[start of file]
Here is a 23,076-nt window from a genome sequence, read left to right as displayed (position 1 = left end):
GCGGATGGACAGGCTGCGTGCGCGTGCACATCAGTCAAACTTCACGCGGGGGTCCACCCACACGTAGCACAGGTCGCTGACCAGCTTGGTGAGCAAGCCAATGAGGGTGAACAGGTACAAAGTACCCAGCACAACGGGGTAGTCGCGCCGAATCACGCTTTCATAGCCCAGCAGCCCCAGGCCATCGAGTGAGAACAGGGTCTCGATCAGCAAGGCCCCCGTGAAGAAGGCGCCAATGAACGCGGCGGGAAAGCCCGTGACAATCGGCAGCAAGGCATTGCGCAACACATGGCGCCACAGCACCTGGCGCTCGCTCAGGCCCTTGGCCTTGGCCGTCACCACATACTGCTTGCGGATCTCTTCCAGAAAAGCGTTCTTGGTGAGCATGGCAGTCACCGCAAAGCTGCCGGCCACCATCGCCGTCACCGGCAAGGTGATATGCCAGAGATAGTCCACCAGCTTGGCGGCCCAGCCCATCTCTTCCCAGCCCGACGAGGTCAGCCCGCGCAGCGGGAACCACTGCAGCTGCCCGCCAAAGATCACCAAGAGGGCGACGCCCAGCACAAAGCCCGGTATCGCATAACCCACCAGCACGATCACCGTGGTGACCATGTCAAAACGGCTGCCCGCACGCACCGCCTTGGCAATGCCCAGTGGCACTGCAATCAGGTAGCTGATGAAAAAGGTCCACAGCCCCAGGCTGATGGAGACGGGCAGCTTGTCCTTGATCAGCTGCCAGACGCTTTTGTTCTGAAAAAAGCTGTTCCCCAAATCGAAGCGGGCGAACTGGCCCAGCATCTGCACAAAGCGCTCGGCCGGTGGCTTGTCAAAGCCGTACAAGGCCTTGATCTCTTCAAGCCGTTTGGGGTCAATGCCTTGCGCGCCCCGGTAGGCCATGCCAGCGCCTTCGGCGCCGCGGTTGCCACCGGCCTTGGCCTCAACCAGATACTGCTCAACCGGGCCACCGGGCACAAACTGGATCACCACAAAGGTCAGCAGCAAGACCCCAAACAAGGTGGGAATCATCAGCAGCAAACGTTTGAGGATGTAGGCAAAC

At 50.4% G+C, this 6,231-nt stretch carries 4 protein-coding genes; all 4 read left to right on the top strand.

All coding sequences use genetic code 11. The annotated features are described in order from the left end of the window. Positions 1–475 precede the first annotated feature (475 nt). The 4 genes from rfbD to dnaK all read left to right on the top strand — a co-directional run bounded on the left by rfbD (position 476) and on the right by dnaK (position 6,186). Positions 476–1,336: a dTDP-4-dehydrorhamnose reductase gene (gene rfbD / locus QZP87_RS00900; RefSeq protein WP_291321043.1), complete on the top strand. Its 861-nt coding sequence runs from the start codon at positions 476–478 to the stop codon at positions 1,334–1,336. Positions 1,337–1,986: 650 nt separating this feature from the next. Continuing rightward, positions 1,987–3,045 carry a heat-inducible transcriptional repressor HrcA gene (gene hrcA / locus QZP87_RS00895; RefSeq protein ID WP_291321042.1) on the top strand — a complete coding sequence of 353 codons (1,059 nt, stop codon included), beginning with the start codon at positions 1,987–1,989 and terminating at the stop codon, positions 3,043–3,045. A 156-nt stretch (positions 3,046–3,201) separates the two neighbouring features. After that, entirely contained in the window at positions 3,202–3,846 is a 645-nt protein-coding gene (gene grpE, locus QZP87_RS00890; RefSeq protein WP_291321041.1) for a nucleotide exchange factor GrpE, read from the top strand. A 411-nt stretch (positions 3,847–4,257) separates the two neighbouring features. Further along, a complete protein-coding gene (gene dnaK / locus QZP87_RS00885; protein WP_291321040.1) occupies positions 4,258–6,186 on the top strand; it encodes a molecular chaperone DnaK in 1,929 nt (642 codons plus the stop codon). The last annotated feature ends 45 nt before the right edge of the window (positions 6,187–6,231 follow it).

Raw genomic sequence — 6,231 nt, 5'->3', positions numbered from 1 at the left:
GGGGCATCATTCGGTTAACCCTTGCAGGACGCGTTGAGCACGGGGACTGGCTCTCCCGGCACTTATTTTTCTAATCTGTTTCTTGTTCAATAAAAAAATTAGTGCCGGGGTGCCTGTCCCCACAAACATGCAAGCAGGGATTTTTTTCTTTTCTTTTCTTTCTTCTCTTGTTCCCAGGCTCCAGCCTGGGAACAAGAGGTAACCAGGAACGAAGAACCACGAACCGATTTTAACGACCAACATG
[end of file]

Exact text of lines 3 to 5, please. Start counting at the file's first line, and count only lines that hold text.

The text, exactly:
At 50.4% G+C, this 6,231-nt stretch carries 4 protein-coding genes; all 4 read left to right on the top strand.

All coding sequences use genetic code 11. The annotated features are described in order from the left end of the window. Positions 1–475 precede the first annotated feature (475 nt). The 4 genes from rfbD to dnaK all read left to right on the top strand — a co-directional run bounded on the left by rfbD (position 476) and on the right by dnaK (position 6,186). Positions 476–1,336: a dTDP-4-dehydrorhamnose reductase gene (gene rfbD / locus QZP87_RS00900; RefSeq protein WP_291321043.1), complete on the top strand. Its 861-nt coding sequence runs from the start codon at positions 476–478 to the stop codon at positions 1,334–1,336. Positions 1,337–1,986: 650 nt separating this feature from the next. Continuing rightward, positions 1,987–3,045 carry a heat-inducible transcriptional repressor HrcA gene (gene hrcA / locus QZP87_RS00895; RefSeq protein ID WP_291321042.1) on the top strand — a complete coding sequence of 353 codons (1,059 nt, stop codon included), beginning with the start codon at positions 1,987–1,989 and terminating at the stop codon, positions 3,043–3,045. A 156-nt stretch (positions 3,046–3,201) separates the two neighbouring features. After that, entirely contained in the window at positions 3,202–3,846 is a 645-nt protein-coding gene (gene grpE, locus QZP87_RS00890; RefSeq protein WP_291321041.1) for a nucleotide exchange factor GrpE, read from the top strand. A 411-nt stretch (positions 3,847–4,257) separates the two neighbouring features. Further along, a complete protein-coding gene (gene dnaK / locus QZP87_RS00885; protein WP_291321040.1) occupies positions 4,258–6,186 on the top strand; it encodes a molecular chaperone DnaK in 1,929 nt (642 codons plus the stop codon). The last annotated feature ends 45 nt before the right edge of the window (positions 6,187–6,231 follow it).

Raw genomic sequence — 6,231 nt, 5'->3', positions numbered from 1 at the left: